I would like to comment on three items on the blog. Two of these were brought to our attention by Peter Schramm. The third is Mickey Craig’s entry on Condoleezza Rice’s remarks to the National Prayer Breakfast. The connection is God and politics.
The first item is Ken Masugi’s analysis of the President’s recent State of the Union Speech. Masugi says the speech was inspired by the Declaration of Independence. I don’t see this. The speech does not mention equality, as far as I know, except when it speaks of treating investors equally in the tax laws. Bush’s focus is on freedom and, as Masugi notes, freedom as a gift of God. This marks Bush’s difference from the Declaration most clearly. The Declaration speaks of the laws of nature and of nature’s God and declares that certain truths are self evident. Because nature and a rational God is the standard that the Declaration appeals to, it can claim universality. Bush speaks of gifts and Providence, emphasizing the willfulness of God and the potentially unique character of His gifts. (I know that the idea of providence occurs in the Declaration at the end but, interestingly, this was not in Jefferson’s original draft.) Bush does say that liberty was God’s gift to humanity but how does he know this? With the President, we are not dealing with the laws of nature but with special revelation. Greg Dunn’s analysis of the State of the Union speech is more accurate than Masugi’s, I think, because it recognizes the revealed personal ground of the President’s politics and admits that this makes people nervous. This brings me to Mickey Craig’s praise of Rice’s speech. Rice may be worthy of higher office but surely not on the basis of her touching account of her personal relation to God.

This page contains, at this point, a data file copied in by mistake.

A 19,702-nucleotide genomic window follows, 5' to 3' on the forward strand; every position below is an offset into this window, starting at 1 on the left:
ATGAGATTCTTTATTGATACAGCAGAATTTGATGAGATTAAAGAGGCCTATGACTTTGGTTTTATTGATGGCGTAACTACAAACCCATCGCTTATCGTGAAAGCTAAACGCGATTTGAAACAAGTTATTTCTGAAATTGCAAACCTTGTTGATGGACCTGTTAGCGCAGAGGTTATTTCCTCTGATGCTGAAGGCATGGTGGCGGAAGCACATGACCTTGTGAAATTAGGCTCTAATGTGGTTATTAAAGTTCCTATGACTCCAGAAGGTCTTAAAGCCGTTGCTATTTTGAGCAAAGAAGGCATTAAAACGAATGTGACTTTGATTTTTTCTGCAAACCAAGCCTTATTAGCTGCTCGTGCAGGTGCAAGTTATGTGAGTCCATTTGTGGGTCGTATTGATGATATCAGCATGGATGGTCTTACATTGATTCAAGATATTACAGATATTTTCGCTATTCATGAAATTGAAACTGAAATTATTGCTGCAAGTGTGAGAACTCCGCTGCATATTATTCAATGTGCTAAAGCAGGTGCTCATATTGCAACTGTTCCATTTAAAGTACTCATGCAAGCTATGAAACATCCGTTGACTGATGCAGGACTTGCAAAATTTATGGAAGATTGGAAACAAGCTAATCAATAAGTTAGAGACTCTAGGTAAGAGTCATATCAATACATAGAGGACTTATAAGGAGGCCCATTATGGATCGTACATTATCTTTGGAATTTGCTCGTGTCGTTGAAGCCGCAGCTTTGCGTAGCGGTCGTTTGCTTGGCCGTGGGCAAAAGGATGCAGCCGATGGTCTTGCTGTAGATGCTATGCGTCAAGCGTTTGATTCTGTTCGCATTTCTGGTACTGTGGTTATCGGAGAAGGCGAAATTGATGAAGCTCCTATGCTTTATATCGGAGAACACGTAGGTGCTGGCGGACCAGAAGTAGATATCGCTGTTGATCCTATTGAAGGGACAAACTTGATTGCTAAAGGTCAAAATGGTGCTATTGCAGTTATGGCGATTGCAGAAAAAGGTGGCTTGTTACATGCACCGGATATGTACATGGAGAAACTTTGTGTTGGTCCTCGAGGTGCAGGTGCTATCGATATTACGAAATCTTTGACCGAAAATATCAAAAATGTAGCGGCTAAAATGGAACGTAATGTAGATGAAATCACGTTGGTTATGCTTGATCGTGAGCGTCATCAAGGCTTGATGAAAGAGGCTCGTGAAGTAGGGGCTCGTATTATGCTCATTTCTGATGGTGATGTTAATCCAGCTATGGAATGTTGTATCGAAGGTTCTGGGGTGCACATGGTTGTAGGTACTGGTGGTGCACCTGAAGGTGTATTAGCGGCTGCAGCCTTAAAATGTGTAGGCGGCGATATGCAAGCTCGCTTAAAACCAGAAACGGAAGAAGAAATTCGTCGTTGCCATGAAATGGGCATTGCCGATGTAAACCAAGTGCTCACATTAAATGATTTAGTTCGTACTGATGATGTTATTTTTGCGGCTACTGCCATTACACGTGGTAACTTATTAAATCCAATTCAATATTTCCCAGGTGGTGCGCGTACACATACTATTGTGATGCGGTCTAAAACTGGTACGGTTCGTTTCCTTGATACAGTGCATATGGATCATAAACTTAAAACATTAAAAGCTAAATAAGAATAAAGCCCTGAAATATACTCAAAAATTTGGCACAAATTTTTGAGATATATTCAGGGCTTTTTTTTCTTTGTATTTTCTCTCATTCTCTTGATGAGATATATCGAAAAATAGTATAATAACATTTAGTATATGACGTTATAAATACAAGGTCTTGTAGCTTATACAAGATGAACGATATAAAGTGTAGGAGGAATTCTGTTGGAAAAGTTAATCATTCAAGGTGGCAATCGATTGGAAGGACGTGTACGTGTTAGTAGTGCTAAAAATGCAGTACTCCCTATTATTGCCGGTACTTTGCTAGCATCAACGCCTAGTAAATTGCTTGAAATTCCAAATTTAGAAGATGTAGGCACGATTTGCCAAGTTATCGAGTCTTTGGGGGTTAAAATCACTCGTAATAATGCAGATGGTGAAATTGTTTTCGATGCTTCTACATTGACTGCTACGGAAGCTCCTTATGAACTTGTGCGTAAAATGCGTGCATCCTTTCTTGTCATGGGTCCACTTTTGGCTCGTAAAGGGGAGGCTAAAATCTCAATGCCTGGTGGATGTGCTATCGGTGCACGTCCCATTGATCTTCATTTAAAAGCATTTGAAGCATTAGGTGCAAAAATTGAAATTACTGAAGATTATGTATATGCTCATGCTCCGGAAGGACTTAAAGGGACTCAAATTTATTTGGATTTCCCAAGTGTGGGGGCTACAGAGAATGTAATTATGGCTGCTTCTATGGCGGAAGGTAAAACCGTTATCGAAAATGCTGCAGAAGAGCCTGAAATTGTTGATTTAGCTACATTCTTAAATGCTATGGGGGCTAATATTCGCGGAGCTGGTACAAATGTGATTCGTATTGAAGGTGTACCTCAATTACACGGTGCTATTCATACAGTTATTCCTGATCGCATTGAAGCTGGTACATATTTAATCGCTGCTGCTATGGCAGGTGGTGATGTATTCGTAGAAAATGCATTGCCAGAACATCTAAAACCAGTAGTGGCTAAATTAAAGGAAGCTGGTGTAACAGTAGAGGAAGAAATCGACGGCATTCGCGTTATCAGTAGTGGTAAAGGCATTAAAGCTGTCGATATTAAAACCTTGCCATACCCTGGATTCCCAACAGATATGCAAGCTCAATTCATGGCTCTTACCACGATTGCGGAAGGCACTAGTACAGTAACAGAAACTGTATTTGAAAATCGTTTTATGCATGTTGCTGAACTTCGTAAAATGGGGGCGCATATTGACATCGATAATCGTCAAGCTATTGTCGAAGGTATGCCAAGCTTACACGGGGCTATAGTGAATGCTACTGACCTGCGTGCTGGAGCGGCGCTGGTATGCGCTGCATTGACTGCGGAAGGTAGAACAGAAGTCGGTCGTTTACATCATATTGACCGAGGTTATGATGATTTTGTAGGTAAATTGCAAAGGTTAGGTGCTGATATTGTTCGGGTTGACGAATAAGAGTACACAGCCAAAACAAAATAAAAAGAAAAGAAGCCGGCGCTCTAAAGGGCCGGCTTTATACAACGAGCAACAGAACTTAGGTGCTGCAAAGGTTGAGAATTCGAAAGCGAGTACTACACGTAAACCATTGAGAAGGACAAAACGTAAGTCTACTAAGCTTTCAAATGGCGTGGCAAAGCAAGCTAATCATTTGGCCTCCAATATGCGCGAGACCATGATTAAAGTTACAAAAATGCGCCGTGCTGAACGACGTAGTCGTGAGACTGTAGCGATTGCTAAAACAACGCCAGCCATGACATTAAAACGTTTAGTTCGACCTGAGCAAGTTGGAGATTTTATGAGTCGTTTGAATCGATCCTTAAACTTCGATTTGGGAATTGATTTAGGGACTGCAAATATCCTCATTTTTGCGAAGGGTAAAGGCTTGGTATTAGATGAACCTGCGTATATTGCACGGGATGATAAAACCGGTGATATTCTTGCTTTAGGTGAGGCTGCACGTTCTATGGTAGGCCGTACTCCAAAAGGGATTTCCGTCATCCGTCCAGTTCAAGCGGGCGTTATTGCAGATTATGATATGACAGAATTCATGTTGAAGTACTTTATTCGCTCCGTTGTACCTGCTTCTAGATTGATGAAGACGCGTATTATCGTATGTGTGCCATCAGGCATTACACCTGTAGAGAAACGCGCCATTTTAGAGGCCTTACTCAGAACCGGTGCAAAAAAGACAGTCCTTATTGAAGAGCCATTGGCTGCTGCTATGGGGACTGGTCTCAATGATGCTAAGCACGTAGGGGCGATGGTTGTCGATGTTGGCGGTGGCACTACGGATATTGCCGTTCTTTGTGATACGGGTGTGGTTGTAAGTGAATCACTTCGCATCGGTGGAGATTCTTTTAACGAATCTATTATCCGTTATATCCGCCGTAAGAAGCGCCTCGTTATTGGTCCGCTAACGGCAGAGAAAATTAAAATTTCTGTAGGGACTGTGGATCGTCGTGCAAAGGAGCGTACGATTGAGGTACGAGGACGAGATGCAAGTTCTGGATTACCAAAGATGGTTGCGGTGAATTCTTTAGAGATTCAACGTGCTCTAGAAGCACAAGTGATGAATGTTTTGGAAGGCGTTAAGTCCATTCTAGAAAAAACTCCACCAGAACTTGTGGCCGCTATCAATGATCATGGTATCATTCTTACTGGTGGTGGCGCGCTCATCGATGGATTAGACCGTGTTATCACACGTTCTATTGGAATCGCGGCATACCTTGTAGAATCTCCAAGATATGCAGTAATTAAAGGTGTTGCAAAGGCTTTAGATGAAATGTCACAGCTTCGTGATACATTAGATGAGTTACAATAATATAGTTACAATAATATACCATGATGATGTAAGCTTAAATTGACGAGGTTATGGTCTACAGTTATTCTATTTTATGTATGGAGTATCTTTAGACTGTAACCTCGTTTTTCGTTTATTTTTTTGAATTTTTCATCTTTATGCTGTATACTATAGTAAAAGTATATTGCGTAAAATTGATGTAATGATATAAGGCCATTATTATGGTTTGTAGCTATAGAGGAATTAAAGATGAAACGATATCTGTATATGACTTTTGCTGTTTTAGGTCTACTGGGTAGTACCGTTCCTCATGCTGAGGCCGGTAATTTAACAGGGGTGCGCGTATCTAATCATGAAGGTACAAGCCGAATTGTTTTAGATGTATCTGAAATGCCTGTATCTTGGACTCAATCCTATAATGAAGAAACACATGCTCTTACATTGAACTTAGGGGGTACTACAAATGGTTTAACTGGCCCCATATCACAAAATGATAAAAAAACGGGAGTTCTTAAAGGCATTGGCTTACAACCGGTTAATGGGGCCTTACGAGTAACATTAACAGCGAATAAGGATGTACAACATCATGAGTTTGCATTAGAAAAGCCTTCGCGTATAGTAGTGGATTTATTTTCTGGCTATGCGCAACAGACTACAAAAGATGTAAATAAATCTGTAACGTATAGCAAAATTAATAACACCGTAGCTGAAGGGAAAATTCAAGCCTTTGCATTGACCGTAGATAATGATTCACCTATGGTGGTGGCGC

I recognize that the God of the Declaration is not necessarily incompatible with the God that speaks to Bush and Rice but which God we have in mind when we think about politics and act politically makes a difference. This is especially so as we confront an implacable enemy inspired by his own special revelation.
God and politics is an interesting subject. As far as I can tell nothing has been said so far that is incompatible with what we see and use every day. What we see and use? Well by this I mean the one dollar bill.
What is the function of the eye on top of the pyramid? On the base of the pyramid we have 1776, the year of the D.I. bellow this we have Novus Ordo Seclorum and above it we have the message that we are favoured somehow by the god(s), proceding from left to right we have "In God we trust", and in the mouth of the Eagle we have "E Pluribus Unum" which means "Out of many one". Would it be a stretch to conclude that God is supposed to act as a cohesive between the people and higher principles, to achieve the favoured end? The favored end being those Principles enshrined in the Declaration, which so often the many have not been "one" in accord with?
John -- depends on what that God is like. To me that is the issue. Are we talking about a personal God who sends individuals messages or the God of nature who is largely indistinguishable from the laws of nature, which tell everyone the same thing in the same way.
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